I could have written a more specific CAML query to restrict the columns returned but due to the fact that it was a POC with only 10 hours for presenting a working prototype I chose not to. Lazy me !

So here I am with the columns I need for moving on. The next step is to create a SQL Server table to hold all these columns. Here is the script for that:

CREATE TABLE [dbo].[ST_SharePoint_Worktable_Alerts](
[QueryLanguage] [nvarchar](4000) NULL,
[QueryText] [nvarchar](4000) NULL,
[Report Link] [nvarchar](255) NULL,
[Alert Name] [nvarchar](255) NULL,
[AlertDefinitionID] [smallint] NULL,
[Connection String] [nvarchar](255) NULL,
[Query Column Email] [nvarchar](255) NULL,
[Query Column Name] [nvarchar](255) NULL

Using an Execute SQL Task I can now read from the table above and save the Full Result set into a user defined variable of type object : User::AlertDefinitions

Now I am almost ready. Since I want to only handle one alert at a time, I need a For Each loop. I setup the loop the following way:

  • Collection Enumerator : For Each ADO enumerator
  • ADO object source variable = User::AlertDefinitions
  • Variable mappings (I need to create a bunch of variables here – all strings except for the AlertDefinitionID) in the same order than they are queried in the previous step for ease of use
    • User::ConnectionString
    • User::QueryType (MDX or SQL)
    • User::Query (the query to use)
    • User::ReportLink (the url to the report that the end user should check when they get an alert)
    • User::AlertName
    • User::AlertDefinitionID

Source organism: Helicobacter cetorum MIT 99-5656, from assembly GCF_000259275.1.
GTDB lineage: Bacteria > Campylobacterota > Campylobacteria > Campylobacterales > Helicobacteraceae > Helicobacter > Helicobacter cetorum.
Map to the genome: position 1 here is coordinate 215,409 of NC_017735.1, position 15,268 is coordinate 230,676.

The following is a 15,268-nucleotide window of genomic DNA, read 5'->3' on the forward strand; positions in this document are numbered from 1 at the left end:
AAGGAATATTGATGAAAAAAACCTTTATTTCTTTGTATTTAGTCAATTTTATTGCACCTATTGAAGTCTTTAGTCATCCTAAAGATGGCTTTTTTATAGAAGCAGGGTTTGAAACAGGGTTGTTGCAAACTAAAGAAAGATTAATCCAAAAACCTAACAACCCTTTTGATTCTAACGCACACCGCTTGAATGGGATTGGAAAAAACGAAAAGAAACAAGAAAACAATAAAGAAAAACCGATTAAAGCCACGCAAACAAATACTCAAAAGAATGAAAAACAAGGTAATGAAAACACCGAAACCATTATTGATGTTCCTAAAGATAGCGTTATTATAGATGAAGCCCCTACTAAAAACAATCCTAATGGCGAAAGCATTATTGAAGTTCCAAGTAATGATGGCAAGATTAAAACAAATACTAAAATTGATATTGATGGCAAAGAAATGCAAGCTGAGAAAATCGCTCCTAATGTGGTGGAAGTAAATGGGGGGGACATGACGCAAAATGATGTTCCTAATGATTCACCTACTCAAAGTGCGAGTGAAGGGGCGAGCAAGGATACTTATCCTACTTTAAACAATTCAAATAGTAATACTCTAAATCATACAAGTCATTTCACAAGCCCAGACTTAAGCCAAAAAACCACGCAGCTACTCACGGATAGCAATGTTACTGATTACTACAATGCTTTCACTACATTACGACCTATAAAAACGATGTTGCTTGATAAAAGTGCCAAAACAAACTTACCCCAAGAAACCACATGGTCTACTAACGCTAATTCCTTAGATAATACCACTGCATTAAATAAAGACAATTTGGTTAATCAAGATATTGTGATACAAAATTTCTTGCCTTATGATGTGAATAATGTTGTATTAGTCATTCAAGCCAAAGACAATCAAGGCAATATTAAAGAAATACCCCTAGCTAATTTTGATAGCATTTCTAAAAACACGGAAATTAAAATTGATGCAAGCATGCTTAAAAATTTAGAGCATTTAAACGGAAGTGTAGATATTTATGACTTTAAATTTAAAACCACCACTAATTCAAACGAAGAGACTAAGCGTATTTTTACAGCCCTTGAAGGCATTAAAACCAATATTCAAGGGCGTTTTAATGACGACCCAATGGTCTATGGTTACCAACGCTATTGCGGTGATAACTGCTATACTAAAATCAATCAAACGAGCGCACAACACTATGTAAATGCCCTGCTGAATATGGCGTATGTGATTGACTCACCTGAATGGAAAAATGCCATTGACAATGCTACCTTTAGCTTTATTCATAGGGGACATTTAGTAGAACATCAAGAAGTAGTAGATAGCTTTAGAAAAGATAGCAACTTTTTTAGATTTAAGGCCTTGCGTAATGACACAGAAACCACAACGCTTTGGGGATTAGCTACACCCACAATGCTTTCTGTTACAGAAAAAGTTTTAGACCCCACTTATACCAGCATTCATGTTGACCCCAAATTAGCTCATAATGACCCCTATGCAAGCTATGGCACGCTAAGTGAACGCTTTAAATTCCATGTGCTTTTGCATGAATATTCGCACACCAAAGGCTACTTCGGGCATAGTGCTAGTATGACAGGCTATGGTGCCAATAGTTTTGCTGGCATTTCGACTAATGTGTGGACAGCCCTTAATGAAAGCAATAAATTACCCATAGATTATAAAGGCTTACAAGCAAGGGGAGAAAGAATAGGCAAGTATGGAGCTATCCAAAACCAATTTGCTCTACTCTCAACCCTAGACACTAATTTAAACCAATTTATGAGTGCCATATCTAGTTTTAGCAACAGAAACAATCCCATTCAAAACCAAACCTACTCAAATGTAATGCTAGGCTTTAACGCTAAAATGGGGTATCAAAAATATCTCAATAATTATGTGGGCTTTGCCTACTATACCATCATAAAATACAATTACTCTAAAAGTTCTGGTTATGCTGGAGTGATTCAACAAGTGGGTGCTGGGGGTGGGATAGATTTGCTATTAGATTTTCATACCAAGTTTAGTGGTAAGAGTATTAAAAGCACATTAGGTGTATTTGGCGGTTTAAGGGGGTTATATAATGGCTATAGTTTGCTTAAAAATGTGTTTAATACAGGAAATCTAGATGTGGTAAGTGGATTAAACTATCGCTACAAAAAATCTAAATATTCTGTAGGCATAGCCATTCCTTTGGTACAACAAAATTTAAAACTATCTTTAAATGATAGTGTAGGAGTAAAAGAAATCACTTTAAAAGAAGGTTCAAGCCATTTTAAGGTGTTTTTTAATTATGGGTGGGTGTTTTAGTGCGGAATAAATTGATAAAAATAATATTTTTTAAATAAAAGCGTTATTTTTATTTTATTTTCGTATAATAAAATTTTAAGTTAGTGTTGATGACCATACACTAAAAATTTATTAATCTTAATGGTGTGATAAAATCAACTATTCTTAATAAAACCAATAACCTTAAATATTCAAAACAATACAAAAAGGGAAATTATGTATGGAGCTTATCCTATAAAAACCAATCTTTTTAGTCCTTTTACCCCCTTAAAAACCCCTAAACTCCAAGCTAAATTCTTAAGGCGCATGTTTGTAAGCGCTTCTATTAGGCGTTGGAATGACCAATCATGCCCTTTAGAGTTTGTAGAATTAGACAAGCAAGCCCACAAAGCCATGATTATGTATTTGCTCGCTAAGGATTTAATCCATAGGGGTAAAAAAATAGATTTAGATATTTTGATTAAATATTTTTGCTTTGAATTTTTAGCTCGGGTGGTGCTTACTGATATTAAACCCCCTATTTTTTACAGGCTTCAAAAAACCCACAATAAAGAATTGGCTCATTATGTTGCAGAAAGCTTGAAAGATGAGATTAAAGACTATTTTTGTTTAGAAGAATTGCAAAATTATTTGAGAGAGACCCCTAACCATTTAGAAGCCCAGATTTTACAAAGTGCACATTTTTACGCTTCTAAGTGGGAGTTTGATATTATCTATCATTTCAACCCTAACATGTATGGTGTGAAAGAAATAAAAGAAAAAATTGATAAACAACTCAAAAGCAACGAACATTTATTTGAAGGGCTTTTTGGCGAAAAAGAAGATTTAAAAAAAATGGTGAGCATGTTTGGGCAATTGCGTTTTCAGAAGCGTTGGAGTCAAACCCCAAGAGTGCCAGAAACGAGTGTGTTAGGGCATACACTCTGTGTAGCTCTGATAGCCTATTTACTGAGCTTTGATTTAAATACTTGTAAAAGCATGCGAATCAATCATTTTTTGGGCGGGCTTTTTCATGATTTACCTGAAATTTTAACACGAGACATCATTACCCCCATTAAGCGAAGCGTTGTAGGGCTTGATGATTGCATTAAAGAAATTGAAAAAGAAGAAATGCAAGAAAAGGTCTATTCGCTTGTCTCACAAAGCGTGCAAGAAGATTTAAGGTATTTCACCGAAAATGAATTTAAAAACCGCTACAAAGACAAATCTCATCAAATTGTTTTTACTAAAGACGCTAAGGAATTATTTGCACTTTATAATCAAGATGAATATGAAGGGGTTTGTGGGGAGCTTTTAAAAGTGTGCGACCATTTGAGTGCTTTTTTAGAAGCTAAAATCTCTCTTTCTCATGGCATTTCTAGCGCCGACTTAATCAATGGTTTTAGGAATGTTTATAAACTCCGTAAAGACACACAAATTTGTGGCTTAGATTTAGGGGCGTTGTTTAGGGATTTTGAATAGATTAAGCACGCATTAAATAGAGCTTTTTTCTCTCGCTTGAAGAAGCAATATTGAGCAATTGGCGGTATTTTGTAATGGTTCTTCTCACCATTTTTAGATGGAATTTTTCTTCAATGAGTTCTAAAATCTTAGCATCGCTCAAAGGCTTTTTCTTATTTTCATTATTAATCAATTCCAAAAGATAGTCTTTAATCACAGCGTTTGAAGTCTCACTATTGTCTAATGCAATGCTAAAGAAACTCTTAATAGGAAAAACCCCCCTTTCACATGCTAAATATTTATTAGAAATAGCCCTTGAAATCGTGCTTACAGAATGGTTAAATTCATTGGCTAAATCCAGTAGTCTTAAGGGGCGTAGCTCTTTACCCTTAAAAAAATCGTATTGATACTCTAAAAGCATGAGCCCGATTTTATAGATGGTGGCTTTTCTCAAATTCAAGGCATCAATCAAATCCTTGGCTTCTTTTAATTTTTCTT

• User::ColumnEmail (the column name in the query which contains the recipient email address)
    • User::ColumnName (the name of the column with the recipient name)


Figure 4 – a bunch of variables

So for each alert in my alert definition list I will get an iteration of the loop with these variables set to the right values.

Now keep in mind that what I want to do is to be able to execute a query against a datasource that I don’t have some metadata about. I still want to keep track of my AlertDefinitionID, AlertName and ReportLink. So I will need to add them with a derived column.

Now it took me some time to figure that out but I think that the Cozyroc’s data flow task plus uses a user variable to be able to dynamically populate the derived column component.

In the next blob post I will try to go into the details about the Data flow plus and how to configure the different components of the task.

Stay tuned for part II coming really soon!!


  1. […] the previous post, I explained the problem and the envisaged solution using COZYROC Data flow plus component. This […]

  2. […] Here’s another good blog post on a more complex setup using this component and Sharepoint. […]